Experiment Essays

  • Caffeine Experiment

    1005 Words  | 5 Pages

    mechanisms involved in the rewarding and motor-activating properties of these drugs” (Solinas 2002). In Marcello Solinas and Serge Ferré’s experiment

  • Picture Superiority Effect Experiment

    1539 Words  | 7 Pages

    VERBAL IMAGERY ABSTRACT The present experiment was conducted to study the effect of word length and presence or absence of visual cues on memory. It was conducted to see whether the presence or absence of the visual cue leads to better remembrance of the words presented to the participant. Also the length of the words was taken into consideration to test the memory for the words shown to the participants. This experiment was conducted with the sample of 82 participants wherein they were presented

  • Acid-Base Titration Experiment

    961 Words  | 4 Pages

    The acid-base titration experiment was a two week process. To begin the first week, a buret reading quiz was taken by each member of the group. When taking the quiz, it was recognized that 50 mL burrets can be measured to the nearest 0.01 mL (burrets are read from top to bottom). After the test was taken, a TA or the professor verified the accuracy of the reading. After testing the burret reading, the next step was to start the experiment by preparing approximately 0.1 M NaOH solution. First calculate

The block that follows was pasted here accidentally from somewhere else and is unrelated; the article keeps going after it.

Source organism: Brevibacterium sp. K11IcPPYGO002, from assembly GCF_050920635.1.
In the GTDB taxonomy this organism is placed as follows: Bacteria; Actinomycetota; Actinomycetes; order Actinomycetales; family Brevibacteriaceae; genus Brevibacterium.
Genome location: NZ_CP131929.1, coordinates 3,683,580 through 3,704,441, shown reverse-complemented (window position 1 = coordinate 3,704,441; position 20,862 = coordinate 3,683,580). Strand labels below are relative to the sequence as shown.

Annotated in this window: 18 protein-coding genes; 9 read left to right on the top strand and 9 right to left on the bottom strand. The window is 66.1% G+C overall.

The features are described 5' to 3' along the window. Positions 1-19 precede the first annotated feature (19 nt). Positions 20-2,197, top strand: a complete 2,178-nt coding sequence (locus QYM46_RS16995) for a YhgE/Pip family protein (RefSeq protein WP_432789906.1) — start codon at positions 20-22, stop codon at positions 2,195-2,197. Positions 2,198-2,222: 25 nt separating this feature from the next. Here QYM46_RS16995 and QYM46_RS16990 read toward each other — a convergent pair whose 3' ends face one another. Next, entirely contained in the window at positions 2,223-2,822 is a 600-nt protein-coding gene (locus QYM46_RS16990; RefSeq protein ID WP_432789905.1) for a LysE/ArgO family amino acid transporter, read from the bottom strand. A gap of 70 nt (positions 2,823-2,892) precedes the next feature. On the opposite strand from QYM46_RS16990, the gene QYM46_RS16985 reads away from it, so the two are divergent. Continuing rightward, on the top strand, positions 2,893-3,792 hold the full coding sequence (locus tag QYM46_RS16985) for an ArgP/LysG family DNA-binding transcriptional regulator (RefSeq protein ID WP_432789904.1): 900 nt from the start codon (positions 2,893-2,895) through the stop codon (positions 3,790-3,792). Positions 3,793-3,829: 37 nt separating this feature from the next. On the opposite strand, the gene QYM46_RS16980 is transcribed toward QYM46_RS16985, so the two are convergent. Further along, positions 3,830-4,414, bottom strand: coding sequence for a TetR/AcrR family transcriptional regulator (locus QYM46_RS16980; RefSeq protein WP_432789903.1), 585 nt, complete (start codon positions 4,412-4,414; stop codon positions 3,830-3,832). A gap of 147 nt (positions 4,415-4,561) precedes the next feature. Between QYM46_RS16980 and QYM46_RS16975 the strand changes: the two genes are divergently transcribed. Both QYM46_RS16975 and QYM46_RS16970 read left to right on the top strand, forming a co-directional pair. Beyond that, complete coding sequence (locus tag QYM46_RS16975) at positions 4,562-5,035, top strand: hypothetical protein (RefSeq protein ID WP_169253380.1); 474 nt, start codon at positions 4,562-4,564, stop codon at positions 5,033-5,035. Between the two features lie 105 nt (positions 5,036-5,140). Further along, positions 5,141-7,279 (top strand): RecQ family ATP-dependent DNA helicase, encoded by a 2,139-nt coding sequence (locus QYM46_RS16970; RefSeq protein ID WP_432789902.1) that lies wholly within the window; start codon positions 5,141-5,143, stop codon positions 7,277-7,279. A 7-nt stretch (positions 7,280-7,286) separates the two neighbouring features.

• Stanley Milgram's Experiment Summary

    1023 Words  | 5 Pages

    Jerry M Burger's replication in 2009 of Stanley Milgram's Obedience study (1963, 1965 and 1974) specifically experiment 5, attempted to recreate this controversial and influential research whilst avoiding the ethical issues that the original study brought into play. How close was this to the original? What are the parts of the original that Burger was unable to recreate? Did these alterations effect the results when compared to Milgram's? What follows is my selection and explanation of key similarity’s

  • Stanley Milgram Experiment Summary

    732 Words  | 3 Pages

    severe punishments on the victim in learning experiment context. The punishment is administered through shock generator means with switches grading to 30 that range from Sight Shock to Severe Shock: danger. The victim is a n E confederate and the study is based on the maximum shock that S can give. Twenty-six Ss complied with the commands of the experiment fully along with administering maximum shocks on the given generator. Fourteen Ss cut off the experiment at some point when the victim refused and

  • Pill Bug Attractancy Experiment

    291 Words  | 2 Pages